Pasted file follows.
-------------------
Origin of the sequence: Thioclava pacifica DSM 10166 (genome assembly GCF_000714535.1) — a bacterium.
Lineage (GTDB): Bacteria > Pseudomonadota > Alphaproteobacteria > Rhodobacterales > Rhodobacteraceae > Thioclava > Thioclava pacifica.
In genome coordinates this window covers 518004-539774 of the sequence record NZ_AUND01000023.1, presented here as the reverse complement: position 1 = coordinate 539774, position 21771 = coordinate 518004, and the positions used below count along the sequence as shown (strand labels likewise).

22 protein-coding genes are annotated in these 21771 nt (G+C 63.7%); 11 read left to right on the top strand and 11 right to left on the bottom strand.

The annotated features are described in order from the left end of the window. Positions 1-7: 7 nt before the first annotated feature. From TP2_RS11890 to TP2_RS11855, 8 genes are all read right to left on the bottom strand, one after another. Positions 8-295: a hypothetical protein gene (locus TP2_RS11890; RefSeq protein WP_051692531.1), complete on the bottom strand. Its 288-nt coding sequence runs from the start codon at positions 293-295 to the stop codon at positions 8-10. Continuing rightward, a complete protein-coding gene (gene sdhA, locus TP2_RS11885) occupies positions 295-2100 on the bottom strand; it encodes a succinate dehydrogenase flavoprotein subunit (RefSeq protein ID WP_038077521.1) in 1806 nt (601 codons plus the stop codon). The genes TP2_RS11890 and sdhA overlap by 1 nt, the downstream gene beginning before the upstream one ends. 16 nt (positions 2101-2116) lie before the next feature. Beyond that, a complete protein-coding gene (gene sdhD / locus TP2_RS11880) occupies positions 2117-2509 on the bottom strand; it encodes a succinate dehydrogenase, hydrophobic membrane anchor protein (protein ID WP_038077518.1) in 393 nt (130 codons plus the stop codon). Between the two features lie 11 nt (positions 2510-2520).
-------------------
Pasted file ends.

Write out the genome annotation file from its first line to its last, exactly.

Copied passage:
Origin of the sequence: Thioclava pacifica DSM 10166 (genome assembly GCF_000714535.1) — a bacterium.
Lineage (GTDB): Bacteria > Pseudomonadota > Alphaproteobacteria > Rhodobacterales > Rhodobacteraceae > Thioclava > Thioclava pacifica.
In genome coordinates this window covers 518004-539774 of the sequence record NZ_AUND01000023.1, presented here as the reverse complement: position 1 = coordinate 539774, position 21771 = coordinate 518004, and the positions used below count along the sequence as shown (strand labels likewise).

22 protein-coding genes are annotated in these 21771 nt (G+C 63.7%); 11 read left to right on the top strand and 11 right to left on the bottom strand.

The annotated features are described in order from the left end of the window. Positions 1-7: 7 nt before the first annotated feature. From TP2_RS11890 to TP2_RS11855, 8 genes are all read right to left on the bottom strand, one after another. Positions 8-295: a hypothetical protein gene (locus TP2_RS11890; RefSeq protein WP_051692531.1), complete on the bottom strand. Its 288-nt coding sequence runs from the start codon at positions 293-295 to the stop codon at positions 8-10. Continuing rightward, a complete protein-coding gene (gene sdhA, locus TP2_RS11885) occupies positions 295-2100 on the bottom strand; it encodes a succinate dehydrogenase flavoprotein subunit (RefSeq protein ID WP_038077521.1) in 1806 nt (601 codons plus the stop codon). The genes TP2_RS11890 and sdhA overlap by 1 nt, the downstream gene beginning before the upstream one ends. 16 nt (positions 2101-2116) lie before the next feature. Beyond that, a complete protein-coding gene (gene sdhD / locus TP2_RS11880) occupies positions 2117-2509 on the bottom strand; it encodes a succinate dehydrogenase, hydrophobic membrane anchor protein (protein ID WP_038077518.1) in 393 nt (130 codons plus the stop codon). Between the two features lie 11 nt (positions 2510-2520).